See….there’s still a sort of regret about what happened in virtual worlds a year or two ago. It’s that hype cycle thing. And three agencies were, perhaps, most closely associated with it: the Electric Sheep Company, Rivers Run Red, and Millions of Us.

Second Life was on the cover of Business Week - the famous Anshe cover. Coke had arrived. Scion was giving away cars or whatever it was doing. Reebok was selling customizable shoes. And of course CSI was gearing up for the great cross-media promotion with TV characters making the leap to Second Life, followed it was assumed by the consuming hordes who wanted nothing more than to get off the couch and actually solve puzzles or whatever it was they were supposed to do.

Now, Anshe ended up being attacked by flying, um, prims. And CSI ended up at a bunch of giant Cisco signs with red arrows. And the hype cycle took a nose dive while the “big three” metaverse agencies shuffled around and regrouped and looked for new things to build while preserving the integrity of their message that, yeah, virtual worlds are great, and we learned a lot, and we can do it better this time.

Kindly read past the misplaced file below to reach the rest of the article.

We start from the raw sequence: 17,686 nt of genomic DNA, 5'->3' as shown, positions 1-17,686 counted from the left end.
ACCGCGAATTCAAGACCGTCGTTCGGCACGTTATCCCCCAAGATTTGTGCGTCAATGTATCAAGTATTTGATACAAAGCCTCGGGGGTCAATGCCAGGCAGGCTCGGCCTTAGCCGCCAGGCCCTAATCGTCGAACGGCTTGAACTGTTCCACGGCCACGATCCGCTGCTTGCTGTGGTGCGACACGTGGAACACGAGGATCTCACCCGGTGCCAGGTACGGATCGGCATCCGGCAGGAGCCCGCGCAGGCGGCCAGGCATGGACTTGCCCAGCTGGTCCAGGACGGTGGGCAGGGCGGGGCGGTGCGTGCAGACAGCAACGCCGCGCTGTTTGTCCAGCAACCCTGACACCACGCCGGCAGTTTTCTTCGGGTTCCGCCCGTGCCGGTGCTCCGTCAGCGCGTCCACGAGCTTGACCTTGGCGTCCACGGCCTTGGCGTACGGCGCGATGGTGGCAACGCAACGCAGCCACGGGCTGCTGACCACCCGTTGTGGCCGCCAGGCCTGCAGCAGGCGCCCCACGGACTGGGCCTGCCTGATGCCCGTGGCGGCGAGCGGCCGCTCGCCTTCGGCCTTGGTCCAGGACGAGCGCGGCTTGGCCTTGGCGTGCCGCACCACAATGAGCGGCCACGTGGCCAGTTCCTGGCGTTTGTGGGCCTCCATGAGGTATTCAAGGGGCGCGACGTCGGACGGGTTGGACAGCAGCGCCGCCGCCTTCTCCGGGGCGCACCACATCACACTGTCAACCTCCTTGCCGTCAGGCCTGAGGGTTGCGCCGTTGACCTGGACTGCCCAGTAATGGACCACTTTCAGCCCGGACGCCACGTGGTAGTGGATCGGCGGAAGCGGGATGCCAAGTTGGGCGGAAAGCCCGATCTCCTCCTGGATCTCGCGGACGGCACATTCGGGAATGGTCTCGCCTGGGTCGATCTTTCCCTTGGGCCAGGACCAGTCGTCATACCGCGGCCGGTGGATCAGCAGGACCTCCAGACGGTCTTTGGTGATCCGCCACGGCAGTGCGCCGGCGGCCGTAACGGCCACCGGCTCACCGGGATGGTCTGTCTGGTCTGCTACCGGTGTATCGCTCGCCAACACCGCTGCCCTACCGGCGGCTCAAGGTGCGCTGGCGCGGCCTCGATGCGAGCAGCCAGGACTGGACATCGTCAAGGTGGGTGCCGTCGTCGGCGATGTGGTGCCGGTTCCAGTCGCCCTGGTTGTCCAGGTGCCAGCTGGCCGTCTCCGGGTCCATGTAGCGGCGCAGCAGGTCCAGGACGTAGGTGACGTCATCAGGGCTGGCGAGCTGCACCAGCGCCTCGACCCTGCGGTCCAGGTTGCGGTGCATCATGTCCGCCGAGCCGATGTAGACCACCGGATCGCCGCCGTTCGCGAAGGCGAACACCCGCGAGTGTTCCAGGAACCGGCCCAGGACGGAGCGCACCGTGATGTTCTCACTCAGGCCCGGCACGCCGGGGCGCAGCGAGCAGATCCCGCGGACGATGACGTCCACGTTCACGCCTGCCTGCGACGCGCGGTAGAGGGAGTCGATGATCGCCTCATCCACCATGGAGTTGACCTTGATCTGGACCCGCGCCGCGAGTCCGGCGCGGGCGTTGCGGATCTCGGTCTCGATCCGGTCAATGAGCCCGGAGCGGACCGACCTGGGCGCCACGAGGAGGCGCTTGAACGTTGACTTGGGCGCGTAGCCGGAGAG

It’s not to say that everything fell of a cliff - these are smart people, after all. But where are you going to go after you’ve exhausted the low hanging fruit….you know, that ad agency money that people were swimming in back when there was ad money to be found, and every brand was looking to find the next hot thing, and no one wanted to be the guy who missed out on the next Facebook or youTube.